Of the many Milestone superheroes, only a handful have had much life outside of the comics. Static—the most famous of the original Milestone creations—has been adapted in animation several times, from his own four-season series Static Shock to appearances in Justice League: Unlimited and Young Justice. Icon, Rocket and Hardware have similarly been brought to the small screen in the Young Justice series. It’s fitting then, that these four heroes were the ones that Milestone chose to launch with when the iconic imprint made its return to comic shelves last year.
But they don’t represent the whole Milestone picture. Of the four initial titles that Milestone introduced when it first emerged in 1993, there remains a comparatively lesser known, but just as relevant and thematically powerful book that has yet to make its way back to print…until now. Let’s talk about the Blood Syndicate.
The Blood Syndicate is a gang of “Bang Babies” (metahumans who survived “the Big Bang,” the nexus event in which created superpowers within the city of Dakota). The gang is made up of two warring street tribes—the Paris Bloods and the Force Syndicate—who wage war on the criminals of Paris Island, as well as the police force who they hold responsible for the Big Bang.
The crew was initially composed of leader Tech-9 (who had techno-firepower abilities), Masquerade (powers of camouflage), Brickhouse (a walking, talking woman made of brick), Fade (a man who can pass through walls), Third Rail (with the power to grow in size and strength when absorbing electricity), DMZ (masked man with the powers of flight, super speed and strength), Wise Son (powers of invulnerability and super strength), Flashback (Fade’s sister who had the power to turn back time by three seconds) and Holocaust (a pyrokinetic whose powers of flame made him super strong). Although the crew was united against a common enemy, their disparate wants, priorities and identities led to many schisms within the team.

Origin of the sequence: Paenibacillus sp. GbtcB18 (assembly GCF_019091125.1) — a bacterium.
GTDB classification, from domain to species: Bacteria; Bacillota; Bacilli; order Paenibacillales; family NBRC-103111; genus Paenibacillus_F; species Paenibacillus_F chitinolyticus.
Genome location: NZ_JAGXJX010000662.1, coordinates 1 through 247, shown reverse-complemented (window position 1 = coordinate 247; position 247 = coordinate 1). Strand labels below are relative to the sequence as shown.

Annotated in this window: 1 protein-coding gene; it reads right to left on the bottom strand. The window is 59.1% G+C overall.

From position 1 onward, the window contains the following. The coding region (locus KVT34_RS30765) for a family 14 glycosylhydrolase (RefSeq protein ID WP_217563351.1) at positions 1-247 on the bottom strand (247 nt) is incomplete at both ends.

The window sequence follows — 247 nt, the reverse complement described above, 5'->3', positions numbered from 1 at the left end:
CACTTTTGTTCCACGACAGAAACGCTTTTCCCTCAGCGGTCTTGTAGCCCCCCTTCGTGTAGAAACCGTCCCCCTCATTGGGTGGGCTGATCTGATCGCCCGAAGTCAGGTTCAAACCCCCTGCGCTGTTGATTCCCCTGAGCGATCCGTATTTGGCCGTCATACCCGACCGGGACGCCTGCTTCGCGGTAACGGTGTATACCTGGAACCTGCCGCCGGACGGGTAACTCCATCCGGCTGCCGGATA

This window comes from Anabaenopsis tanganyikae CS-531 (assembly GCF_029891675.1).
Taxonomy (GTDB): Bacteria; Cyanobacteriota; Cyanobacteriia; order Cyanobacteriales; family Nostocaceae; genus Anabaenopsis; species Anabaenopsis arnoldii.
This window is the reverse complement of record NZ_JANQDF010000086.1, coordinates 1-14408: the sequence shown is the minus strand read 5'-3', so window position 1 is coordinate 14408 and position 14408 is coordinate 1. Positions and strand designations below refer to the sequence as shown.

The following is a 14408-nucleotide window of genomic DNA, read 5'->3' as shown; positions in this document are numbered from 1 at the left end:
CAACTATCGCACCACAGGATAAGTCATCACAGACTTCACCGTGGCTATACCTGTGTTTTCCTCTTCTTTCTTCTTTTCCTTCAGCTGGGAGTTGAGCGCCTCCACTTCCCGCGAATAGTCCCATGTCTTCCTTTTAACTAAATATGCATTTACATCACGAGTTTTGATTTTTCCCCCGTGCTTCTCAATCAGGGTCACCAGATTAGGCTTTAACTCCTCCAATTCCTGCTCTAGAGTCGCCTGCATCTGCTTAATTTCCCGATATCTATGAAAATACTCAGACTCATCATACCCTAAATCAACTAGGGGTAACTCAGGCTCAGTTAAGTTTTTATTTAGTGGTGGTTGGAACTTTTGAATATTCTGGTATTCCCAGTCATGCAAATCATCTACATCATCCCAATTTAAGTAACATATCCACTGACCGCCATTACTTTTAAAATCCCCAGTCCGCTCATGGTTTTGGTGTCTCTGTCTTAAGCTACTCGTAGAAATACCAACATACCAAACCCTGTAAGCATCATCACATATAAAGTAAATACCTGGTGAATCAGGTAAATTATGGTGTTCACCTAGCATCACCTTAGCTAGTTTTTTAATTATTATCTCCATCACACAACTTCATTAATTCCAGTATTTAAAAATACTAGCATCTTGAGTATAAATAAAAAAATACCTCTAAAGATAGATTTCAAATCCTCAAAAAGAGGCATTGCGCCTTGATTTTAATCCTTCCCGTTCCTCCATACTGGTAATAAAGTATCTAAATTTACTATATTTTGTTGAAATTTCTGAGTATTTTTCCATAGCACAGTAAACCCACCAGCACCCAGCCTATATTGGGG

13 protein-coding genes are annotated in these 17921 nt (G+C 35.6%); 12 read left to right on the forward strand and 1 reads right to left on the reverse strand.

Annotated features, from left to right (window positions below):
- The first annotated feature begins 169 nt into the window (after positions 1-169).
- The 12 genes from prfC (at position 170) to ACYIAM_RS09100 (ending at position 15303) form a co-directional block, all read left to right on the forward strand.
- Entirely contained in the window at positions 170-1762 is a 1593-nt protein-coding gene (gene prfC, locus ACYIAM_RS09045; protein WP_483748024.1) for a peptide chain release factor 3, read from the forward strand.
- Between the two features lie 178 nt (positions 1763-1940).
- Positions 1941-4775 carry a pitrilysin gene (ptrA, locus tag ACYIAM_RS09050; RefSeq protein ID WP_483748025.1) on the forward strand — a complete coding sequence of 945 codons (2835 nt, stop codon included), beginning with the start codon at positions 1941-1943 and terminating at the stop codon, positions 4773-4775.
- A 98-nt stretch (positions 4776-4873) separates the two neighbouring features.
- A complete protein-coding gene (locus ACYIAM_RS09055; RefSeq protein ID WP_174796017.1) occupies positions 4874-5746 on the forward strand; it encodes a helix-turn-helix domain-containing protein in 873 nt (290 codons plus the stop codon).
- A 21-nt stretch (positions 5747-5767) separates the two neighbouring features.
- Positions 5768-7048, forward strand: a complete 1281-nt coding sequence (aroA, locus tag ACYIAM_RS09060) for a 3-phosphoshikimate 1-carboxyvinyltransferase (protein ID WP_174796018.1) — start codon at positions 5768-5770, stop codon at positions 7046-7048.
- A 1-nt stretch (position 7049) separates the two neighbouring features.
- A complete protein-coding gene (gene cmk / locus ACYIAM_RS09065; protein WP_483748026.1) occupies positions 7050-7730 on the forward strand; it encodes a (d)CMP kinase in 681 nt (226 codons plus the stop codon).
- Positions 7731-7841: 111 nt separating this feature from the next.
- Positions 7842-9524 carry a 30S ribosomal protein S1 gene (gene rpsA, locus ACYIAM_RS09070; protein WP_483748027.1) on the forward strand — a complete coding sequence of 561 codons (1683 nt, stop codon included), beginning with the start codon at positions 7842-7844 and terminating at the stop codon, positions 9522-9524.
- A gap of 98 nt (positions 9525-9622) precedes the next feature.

At the end of Blood Syndicate #1, Holocaust challenged Tech-9 for leadership. Many on the crew knew Holocaust was an unstable sadist who was only interested in himself, but the code of the Syndicate was to go along with whomever fought for supremacy, no matter the outcome. When it came to the belief system of the crew, those who had the power made the rules.
Let’s repeat the first point: The Blood Syndicate are a gang. Unlike Hardware or Static, they didn’t seek to make a name for themselves out of sense of altruism. As they told reporter Rob Chaplik in issue #3, their sense of justice was retaliation to anyone who stepped up to endanger them. They spent their early days destroying crack houses, attacking police HQs and killing without mercy.
For a bunch of young super-powered gangsters, anything that stood in opposition to them was a threat. And because of the aforementioned personality clash, those who stood against them could be anyone from the police to the media to other Milestone heroes like Icon. It took a long time for the crew to solidify its views on what it wants to fight for, and not simply whom it felt like fighting against. This led to an early dismissal for Holocaust, who proved to be a little more vicious than even the most veteran of Paris Island gangbangers. He saw himself as a god that answered to no one, but that was not the case for the other members of the Syndicate, who proved before long to be all too human…